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Last summer Hope Solo got busted on domestic violence charges involving a drunken encounter with her half-sister and nephew. Between then and now we'd gotten sporadic updates on what had happened that night, but nothing nearly as extensive as a report from Outside the Lines that got dropped on ESPN today. The report uses police records, interviews, sworn depositions and "other documents" to paint a terrible picture of a trainwreck who'll just so happen to be tending goal tomorrow against Australia.
First the report details how Solo's aforementioned half-sister (Teresa Obert) was motivated to give her and her son's side of the story because Solo had been using her fame to wage a publicity tour on outlets such as Good Morning America, and ESPN's own espnW, painting herself as the victim rather than the aggressor:
Obert's son, who recently turned 18 but whom ESPN is not naming because he was a minor at the time of the incident, declined to be interviewed by Outside the Lines. He's big, 6-foot-8, 270 pounds, and Solo, who is 5-foot-9, 150 pounds, invoked her nephew's size to make her case to GMA -- something she would state again to espnW.
"I'm not going to go into all of the details, uh, but it was a scary night," Solo said to GMA. "I was a victim of domestic violence at the hands of my 17-year-old nephew, who is 6-foot-9, 280 pounds. I was struck over the head, and concussed pretty severely. It was a very scary night."
Obert says she couldn't believe what she was seeing.
"I felt like I had just been kicked in the head," she says. "She should have been happy, but then, randomly, she goes on 'Good Morning America' and lies. I was very upset. It never had anything to do with size. She has tried to make him feel small his whole life. He's not aggressive. She's a trained athlete. She's strong."
Obert instead decided to describe in detail how Solo allegedly grabbed her son and smashed his head into the concrete of their garage floor:
Instead, Solo followed him into the home's converted garage, where the teenager then yelled for his mother, prompting Solo to call him a "pussy" and a "mama's boy," (…) He then told Solo, "You'll never know what it's like to be a mother, because even if you did have children, they would have the most unhappy childhoods because you have no compassion." He told police Solo lunged at him to "take a swing," hitting him lightly in the face. He said she charged and struck him multiple times. Obert, who had come into the room, said in her deposition and in an interview with Outside the Lines that her son briefly subdued Solo and she seemed to calm down. Obert told the teenager to let his aunt up off the ground. "She's done," Obert recalled telling her son, according to her deposition. He didn't believe his mom, but she said, "No, she's done. You can let go, she's done."
But when Obert's son let Solo go, he told police she "immediately grabbed his hair, pulled his head down and started punching him in the face repeatedly." Later, in the deposition, he said Solo "jumped on top of me and started bashing my head into the cement" inside the garage.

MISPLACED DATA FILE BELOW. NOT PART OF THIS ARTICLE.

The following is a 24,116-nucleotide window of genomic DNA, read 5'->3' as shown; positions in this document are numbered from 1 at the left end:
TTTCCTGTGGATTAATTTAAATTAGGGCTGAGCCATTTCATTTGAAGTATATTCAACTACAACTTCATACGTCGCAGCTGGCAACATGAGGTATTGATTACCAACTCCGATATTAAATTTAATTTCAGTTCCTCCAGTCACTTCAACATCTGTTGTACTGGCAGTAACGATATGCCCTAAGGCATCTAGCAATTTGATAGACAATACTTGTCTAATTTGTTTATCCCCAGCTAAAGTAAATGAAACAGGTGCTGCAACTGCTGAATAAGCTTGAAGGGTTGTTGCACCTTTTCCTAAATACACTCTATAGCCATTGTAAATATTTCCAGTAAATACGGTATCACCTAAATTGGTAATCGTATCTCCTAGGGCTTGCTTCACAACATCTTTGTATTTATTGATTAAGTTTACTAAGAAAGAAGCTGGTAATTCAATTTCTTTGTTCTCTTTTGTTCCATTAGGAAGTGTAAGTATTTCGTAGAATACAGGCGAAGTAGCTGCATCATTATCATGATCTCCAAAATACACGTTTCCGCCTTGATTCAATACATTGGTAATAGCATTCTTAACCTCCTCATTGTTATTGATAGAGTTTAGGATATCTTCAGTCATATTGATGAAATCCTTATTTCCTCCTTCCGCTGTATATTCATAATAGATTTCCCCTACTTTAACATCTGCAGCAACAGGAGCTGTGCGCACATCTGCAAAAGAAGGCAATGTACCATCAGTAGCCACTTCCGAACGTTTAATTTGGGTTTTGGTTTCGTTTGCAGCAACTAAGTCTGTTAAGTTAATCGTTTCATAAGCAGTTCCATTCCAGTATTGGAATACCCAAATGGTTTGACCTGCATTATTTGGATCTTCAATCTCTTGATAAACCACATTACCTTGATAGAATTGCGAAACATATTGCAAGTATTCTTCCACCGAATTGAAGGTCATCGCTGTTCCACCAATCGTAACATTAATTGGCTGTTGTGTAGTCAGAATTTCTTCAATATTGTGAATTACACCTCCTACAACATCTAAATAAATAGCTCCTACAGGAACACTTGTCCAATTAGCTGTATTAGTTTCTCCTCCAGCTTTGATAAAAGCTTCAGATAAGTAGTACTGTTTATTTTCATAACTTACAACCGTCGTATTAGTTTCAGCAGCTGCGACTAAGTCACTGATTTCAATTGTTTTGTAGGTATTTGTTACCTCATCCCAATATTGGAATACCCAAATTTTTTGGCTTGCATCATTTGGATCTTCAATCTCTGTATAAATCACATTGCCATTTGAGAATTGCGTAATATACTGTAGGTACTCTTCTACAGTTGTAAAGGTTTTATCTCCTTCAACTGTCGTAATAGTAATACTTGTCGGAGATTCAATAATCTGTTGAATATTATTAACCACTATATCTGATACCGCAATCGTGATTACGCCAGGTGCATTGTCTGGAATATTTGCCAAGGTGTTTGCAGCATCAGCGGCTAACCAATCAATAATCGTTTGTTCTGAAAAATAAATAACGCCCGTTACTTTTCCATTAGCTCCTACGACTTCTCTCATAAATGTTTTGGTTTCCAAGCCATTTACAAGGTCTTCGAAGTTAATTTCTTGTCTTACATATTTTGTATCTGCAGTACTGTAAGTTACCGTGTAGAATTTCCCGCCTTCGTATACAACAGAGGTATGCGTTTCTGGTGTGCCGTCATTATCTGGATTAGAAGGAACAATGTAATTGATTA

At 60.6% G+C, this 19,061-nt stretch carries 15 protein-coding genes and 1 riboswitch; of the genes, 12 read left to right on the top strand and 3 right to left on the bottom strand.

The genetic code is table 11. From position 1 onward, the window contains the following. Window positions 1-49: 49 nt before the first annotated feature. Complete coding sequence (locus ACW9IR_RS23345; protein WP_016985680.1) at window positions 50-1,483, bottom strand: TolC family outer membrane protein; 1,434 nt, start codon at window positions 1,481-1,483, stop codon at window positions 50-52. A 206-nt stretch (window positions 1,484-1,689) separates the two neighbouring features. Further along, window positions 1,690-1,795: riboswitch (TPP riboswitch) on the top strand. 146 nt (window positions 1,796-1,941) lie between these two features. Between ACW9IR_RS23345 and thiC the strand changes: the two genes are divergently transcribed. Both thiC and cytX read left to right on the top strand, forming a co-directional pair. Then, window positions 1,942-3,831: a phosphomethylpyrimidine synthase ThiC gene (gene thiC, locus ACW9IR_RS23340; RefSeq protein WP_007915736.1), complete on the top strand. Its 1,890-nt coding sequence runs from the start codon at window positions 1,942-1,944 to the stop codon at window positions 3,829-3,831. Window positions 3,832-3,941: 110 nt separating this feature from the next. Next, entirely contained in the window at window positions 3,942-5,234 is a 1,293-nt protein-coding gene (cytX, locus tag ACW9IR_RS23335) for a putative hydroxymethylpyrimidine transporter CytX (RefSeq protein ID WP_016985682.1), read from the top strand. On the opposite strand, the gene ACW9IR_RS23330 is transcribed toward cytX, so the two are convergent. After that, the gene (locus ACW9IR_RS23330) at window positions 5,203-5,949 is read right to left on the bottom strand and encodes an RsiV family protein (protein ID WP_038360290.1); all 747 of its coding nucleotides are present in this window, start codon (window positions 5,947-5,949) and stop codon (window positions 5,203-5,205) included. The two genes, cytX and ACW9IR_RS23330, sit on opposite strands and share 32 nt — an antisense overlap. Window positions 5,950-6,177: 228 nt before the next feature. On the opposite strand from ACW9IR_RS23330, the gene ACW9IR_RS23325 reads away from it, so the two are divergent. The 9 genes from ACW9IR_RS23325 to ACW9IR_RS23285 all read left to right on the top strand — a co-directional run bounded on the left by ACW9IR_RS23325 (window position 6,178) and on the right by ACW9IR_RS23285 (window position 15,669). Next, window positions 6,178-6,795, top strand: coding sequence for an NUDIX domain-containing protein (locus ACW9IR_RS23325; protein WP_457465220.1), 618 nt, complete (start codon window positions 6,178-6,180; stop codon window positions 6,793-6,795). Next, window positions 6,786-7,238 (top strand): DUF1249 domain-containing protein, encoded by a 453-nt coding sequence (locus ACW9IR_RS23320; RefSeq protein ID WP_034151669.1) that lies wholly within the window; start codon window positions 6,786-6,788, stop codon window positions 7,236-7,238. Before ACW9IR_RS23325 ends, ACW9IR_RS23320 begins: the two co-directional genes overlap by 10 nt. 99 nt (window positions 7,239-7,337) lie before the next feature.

"She grabbed him by the head and she kept slamming him into the cement over and over again," Obert told Outside the Lines. "So I came from behind her, and I pulled her over and, you know, to get her off my son. And then, once she got off, she started punching me in the face over and over again."
After the police arrived they arrested Solo and immediately noted that she reeked of alcohol. She was held in detention at the station for two days where she remained hostile:
Over the next few hours, Cpl. Robert Russell was among those who processed Solo. In his report, Russell wrote that as Solo arrived at the Kirkland jail, "I could hear the arrestee yelling profanities inside the patrol vehicle." As he escorted her to jail, he observed that "she showed signs of being intoxicated. Her eyes were bloodshot, speech was slurred, lack of good coordination, and the smell of intoxicants coming from her breath were present."
Solo was repeatedly insulting Russell and Goguen, according to the report, and it was Goguen whom she informed that her necklace was worth more than he made in a year. As Russell was fingerprinting Solo, she "made numerous statements that I was not worth anything, and should be proud to have such authority."
Solo continued with her insults of Goguen and Russell "to incite some reaction" and then turned her attention to the jail staff. As she was being told to walk to the search area, Solo pulled away from an officer, leading her to be taken to a holding cell. There, Russell wrote, "officers took [Solo] to the ground to gain her compliance." It was at this point, Russell wrote, that Solo told one of the officers that if she weren't in handcuffs, "I'd kick your ass."
The case was dismissed in January (prompting Solo to parade her "victim" narrative). When asked what U.S. soccer did about the situation, Solo's sister said she didn't have the slightest clue as they interviewed neither her or her son.
Like we said earlier, Solo will be starting tomorrow night (barring a last minute change of heart). Rooting for her may be kind of tough.
[via ESPN/Outside the Lines]
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